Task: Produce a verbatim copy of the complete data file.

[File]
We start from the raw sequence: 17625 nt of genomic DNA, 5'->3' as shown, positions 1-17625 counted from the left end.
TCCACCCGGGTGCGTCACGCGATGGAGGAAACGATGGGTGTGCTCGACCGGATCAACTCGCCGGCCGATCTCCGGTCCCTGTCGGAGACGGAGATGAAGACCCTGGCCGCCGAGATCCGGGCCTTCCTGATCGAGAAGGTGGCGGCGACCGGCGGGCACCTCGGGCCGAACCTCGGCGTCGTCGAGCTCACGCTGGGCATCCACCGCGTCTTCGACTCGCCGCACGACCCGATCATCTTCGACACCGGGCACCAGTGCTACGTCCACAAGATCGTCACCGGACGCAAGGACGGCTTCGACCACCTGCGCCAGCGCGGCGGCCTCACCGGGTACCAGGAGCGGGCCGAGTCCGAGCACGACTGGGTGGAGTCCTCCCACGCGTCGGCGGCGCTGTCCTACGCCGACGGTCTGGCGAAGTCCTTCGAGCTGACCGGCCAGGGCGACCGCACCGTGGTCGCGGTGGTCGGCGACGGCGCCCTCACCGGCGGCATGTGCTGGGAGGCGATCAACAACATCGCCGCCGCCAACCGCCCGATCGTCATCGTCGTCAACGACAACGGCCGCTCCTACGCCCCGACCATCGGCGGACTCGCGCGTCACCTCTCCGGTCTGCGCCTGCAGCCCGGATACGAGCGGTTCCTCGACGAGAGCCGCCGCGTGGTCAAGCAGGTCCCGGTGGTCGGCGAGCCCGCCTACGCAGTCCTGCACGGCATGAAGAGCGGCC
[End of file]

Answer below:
We start from the raw sequence: 17625 nt of genomic DNA, 5'->3' as shown, positions 1-17625 counted from the left end.
TCCACCCGGGTGCGTCACGCGATGGAGGAAACGATGGGTGTGCTCGACCGGATCAACTCGCCGGCCGATCTCCGGTCCCTGTCGGAGACGGAGATGAAGACCCTGGCCGCCGAGATCCGGGCCTTCCTGATCGAGAAGGTGGCGGCGACCGGCGGGCACCTCGGGCCGAACCTCGGCGTCGTCGAGCTCACGCTGGGCATCCACCGCGTCTTCGACTCGCCGCACGACCCGATCATCTTCGACACCGGGCACCAGTGCTACGTCCACAAGATCGTCACCGGACGCAAGGACGGCTTCGACCACCTGCGCCAGCGCGGCGGCCTCACCGGGTACCAGGAGCGGGCCGAGTCCGAGCACGACTGGGTGGAGTCCTCCCACGCGTCGGCGGCGCTGTCCTACGCCGACGGTCTGGCGAAGTCCTTCGAGCTGACCGGCCAGGGCGACCGCACCGTGGTCGCGGTGGTCGGCGACGGCGCCCTCACCGGCGGCATGTGCTGGGAGGCGATCAACAACATCGCCGCCGCCAACCGCCCGATCGTCATCGTCGTCAACGACAACGGCCGCTCCTACGCCCCGACCATCGGCGGACTCGCGCGTCACCTCTCCGGTCTGCGCCTGCAGCCCGGATACGAGCGGTTCCTCGACGAGAGCCGCCGCGTGGTCAAGCAGGTCCCGGTGGTCGGCGAGCCCGCCTACGCAGTCCTGCACGGCATGAAGAGCGGCC